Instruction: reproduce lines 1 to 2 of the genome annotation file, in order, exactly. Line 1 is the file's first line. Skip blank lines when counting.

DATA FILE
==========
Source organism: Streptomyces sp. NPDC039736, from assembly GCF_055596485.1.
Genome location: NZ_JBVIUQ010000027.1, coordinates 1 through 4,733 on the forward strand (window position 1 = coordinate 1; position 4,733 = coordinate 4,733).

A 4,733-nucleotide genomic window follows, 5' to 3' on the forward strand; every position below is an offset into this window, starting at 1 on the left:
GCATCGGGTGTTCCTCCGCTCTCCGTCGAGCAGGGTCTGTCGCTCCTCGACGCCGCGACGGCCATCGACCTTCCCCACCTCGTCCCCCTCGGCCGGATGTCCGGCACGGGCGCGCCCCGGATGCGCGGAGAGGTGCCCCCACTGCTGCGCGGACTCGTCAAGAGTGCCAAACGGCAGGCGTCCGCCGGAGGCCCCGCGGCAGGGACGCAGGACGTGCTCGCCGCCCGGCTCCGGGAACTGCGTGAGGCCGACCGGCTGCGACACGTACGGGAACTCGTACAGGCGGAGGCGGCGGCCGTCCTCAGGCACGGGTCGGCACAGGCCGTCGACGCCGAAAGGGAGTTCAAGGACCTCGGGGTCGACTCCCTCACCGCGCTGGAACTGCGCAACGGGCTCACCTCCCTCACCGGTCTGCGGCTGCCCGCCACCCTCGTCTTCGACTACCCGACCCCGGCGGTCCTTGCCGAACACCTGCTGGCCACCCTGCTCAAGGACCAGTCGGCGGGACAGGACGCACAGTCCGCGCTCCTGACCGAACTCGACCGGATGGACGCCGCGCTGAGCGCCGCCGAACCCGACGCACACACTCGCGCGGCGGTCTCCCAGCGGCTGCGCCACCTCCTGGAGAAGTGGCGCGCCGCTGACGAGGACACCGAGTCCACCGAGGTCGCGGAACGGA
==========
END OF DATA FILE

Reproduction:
Source organism: Streptomyces sp. NPDC039736, from assembly GCF_055596485.1.
Genome location: NZ_JBVIUQ010000027.1, coordinates 1 through 4,733 on the forward strand (window position 1 = coordinate 1; position 4,733 = coordinate 4,733).